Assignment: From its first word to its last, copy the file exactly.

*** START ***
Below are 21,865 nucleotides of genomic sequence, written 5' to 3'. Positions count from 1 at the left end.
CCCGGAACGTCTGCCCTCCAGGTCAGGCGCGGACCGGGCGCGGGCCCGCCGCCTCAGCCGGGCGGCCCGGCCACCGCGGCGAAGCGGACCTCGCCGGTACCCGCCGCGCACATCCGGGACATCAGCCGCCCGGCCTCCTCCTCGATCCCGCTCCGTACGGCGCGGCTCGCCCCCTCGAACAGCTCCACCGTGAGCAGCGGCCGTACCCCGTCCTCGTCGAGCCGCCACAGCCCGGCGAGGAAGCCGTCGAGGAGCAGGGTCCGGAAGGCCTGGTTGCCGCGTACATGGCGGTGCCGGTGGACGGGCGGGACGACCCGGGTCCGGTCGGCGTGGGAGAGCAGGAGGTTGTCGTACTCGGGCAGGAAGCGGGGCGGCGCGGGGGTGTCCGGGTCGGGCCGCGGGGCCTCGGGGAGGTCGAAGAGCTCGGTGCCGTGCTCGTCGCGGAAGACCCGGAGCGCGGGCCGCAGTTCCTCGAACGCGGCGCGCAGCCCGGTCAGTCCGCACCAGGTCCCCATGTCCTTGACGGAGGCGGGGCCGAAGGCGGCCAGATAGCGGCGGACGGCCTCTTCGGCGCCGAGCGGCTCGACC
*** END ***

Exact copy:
Below are 21,865 nucleotides of genomic sequence, written 5' to 3'. Positions count from 1 at the left end.
CCCGGAACGTCTGCCCTCCAGGTCAGGCGCGGACCGGGCGCGGGCCCGCCGCCTCAGCCGGGCGGCCCGGCCACCGCGGCGAAGCGGACCTCGCCGGTACCCGCCGCGCACATCCGGGACATCAGCCGCCCGGCCTCCTCCTCGATCCCGCTCCGTACGGCGCGGCTCGCCCCCTCGAACAGCTCCACCGTGAGCAGCGGCCGTACCCCGTCCTCGTCGAGCCGCCACAGCCCGGCGAGGAAGCCGTCGAGGAGCAGGGTCCGGAAGGCCTGGTTGCCGCGTACATGGCGGTGCCGGTGGACGGGCGGGACGACCCGGGTCCGGTCGGCGTGGGAGAGCAGGAGGTTGTCGTACTCGGGCAGGAAGCGGGGCGGCGCGGGGGTGTCCGGGTCGGGCCGCGGGGCCTCGGGGAGGTCGAAGAGCTCGGTGCCGTGCTCGTCGCGGAAGACCCGGAGCGCGGGCCGCAGTTCCTCGAACGCGGCGCGCAGCCCGGTCAGTCCGCACCAGGTCCCCATGTCCTTGACGGAGGCGGGGCCGAAGGCGGCCAGATAGCGGCGGACGGCCTCTTCGGCGCCGAGCGGCTCGACC